In Macau, next door to Hong Kong, casinos were ordered to close from 11 p.m. Saturday, the first time such action was taken in the city, the South China Morning Post reported. Macau suffered catastrophic flooding during Typhoon Hato last year, leading to accusations of corruption and incompetence at its meteorological office.

In Macau’s inner harbour district on Sunday, the water level reached 1.5 metres (5 feet) and was expected to rise further. The district was one of the most affected by floods from Typhoon Hato, which left 10 people dead.

In Fujian province and other parts of southern China, tens of thousands of fishing boats returned to port and construction work came to a stop.

In the northern Philippines, at least 40 people, mostly gold miners, are feared to have been trapped in a landslide in a mountain town that was pummeled by the typhoon before it blew out of the country late Saturday.

Police Superintendent Pelita Tacio told The Associated Press by phone that dozens of rescuers, including army troops and police, have dug out at least seven bodies from the huge mound of mud and rocks in the far-flung town of Itogon in Benguet province.

A part of the mountainside collapsed on the miners’ bunkhouses Saturday at the height of the typhoon’s onslaught, Tacio said, adding that rescuers were scrambling to pull out the body of another victim pinned by rocks and mud before she left the area Sunday.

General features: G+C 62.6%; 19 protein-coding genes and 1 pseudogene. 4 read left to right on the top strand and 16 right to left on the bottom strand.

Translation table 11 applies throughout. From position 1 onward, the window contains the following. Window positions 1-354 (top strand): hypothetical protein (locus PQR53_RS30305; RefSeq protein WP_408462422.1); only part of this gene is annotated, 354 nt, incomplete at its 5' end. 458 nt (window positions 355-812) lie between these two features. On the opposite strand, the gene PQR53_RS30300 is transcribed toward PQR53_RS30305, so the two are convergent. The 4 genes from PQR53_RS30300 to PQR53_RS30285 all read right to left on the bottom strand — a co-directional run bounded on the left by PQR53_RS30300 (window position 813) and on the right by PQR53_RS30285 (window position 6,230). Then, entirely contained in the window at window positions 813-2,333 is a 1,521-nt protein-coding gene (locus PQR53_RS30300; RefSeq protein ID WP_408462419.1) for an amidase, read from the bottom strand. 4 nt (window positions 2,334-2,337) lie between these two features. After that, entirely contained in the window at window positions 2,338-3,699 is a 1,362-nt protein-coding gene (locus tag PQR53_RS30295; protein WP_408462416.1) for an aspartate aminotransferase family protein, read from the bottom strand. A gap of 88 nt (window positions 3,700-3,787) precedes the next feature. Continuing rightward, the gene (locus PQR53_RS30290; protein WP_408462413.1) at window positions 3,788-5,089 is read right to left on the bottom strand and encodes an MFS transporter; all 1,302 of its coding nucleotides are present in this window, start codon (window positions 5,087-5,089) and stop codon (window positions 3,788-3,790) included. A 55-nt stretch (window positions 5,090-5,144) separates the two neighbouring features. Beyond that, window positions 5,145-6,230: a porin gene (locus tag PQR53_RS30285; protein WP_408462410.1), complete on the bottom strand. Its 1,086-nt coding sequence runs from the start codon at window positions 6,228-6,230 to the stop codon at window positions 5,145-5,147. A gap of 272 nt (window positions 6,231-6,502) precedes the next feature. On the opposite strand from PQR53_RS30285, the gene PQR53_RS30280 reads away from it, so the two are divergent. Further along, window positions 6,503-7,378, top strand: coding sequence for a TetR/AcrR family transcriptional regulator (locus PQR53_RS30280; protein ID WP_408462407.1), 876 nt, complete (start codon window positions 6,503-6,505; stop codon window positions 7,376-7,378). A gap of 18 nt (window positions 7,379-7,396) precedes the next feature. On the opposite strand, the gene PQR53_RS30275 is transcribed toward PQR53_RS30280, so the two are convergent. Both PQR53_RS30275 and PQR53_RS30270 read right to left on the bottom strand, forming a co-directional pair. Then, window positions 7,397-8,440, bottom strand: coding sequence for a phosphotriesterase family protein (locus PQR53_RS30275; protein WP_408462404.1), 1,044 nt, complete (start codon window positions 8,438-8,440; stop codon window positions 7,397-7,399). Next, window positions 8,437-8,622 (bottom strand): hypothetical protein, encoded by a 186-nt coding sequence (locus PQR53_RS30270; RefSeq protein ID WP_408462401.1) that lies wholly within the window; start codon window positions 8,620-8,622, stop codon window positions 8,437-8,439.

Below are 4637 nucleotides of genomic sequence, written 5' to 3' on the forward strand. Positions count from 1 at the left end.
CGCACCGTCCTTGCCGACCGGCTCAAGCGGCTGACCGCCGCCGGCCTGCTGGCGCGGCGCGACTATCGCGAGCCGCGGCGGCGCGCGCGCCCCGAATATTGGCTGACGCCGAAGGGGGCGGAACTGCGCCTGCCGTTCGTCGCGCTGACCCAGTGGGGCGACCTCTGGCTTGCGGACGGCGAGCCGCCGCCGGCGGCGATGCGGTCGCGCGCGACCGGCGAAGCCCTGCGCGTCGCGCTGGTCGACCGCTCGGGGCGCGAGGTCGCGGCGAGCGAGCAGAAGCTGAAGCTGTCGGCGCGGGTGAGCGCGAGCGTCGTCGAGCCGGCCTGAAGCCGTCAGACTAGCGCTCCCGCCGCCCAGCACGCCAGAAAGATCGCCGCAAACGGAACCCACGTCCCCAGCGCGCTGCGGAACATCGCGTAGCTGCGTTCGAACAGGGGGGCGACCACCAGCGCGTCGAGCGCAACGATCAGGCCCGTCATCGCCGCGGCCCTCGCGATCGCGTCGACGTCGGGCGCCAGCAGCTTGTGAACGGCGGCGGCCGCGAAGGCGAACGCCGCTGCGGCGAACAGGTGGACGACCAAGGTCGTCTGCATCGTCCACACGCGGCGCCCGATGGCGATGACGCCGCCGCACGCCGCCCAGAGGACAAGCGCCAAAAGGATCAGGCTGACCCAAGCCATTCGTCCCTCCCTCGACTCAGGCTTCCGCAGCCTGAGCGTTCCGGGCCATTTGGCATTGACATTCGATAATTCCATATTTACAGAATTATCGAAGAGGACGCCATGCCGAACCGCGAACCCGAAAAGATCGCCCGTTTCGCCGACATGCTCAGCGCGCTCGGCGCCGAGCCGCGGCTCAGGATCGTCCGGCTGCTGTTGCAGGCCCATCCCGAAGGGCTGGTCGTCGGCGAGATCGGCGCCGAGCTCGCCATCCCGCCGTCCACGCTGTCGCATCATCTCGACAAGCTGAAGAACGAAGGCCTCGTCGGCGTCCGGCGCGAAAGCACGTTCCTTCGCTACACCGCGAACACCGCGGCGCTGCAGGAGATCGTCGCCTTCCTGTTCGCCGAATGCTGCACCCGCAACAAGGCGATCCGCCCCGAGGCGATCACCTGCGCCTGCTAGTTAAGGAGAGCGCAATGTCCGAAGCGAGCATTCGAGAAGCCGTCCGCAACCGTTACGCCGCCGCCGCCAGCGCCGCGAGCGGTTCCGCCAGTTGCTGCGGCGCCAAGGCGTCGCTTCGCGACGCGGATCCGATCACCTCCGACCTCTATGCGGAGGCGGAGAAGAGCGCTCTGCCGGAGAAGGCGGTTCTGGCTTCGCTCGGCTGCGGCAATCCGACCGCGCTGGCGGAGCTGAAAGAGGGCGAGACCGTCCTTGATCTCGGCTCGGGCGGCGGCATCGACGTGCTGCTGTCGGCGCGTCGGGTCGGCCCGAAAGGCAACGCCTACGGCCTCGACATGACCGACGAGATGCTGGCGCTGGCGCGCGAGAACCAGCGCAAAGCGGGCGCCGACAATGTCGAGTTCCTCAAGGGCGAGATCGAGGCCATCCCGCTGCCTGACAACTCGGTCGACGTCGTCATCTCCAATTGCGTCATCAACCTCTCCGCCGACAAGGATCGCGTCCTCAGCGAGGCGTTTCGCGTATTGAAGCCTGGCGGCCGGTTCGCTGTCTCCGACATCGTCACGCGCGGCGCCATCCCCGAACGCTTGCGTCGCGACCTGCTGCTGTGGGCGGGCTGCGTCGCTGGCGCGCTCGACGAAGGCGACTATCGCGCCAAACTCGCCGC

At least 36 people, including the eight miners retrieved in Itogon, have died in typhoon-related incidents in the Philippines, mostly from landslides and collapsed houses.

Mangkhut made landfall on Saturday on the northeastern tip of Luzon island in the Philippines with sustained winds of 205 kilometres (127 mph) and gusts of 255 kph (158 mph).

The Philippines, which was battered by the typhoon on Saturday, appeared to have been spared the high number of casualties many had feared. In 2013, Typhoon Haiyan left more than 7,300 people dead or missing, flattened villages and displaced more than 5 million in the central Philippines. A massive evacuation ahead of Mangkhut helped lessen potential casualties, with about 87,000 people evacuating from high-risk areas, officials said.

Philippine National Police Director General Oscar Albayalde told The Associated Press that 20 people had died in the Cordillera mountain region, four in nearby Nueva Vizcaya province and another outside of the two regions. Three more deaths were reported in northeastern Cagayan province, where the typhoon made landfall.

The typhoon struck at the start of the rice and corn harvesting season in the Philippines’ northern breadbasket, prompting farmers to scramble to save what they could of their crops, Cagayan Gov. Manuel Mamba said.

___

Gomez reported from Manila, Philippines. Associated Press writers Aaron Favila and Joeal Calupitan in Tuguegarao, Philippines, and Gillian Wong in Beijing contributed to this report.

Vincent Yu And Jim Gomez, The Associated Press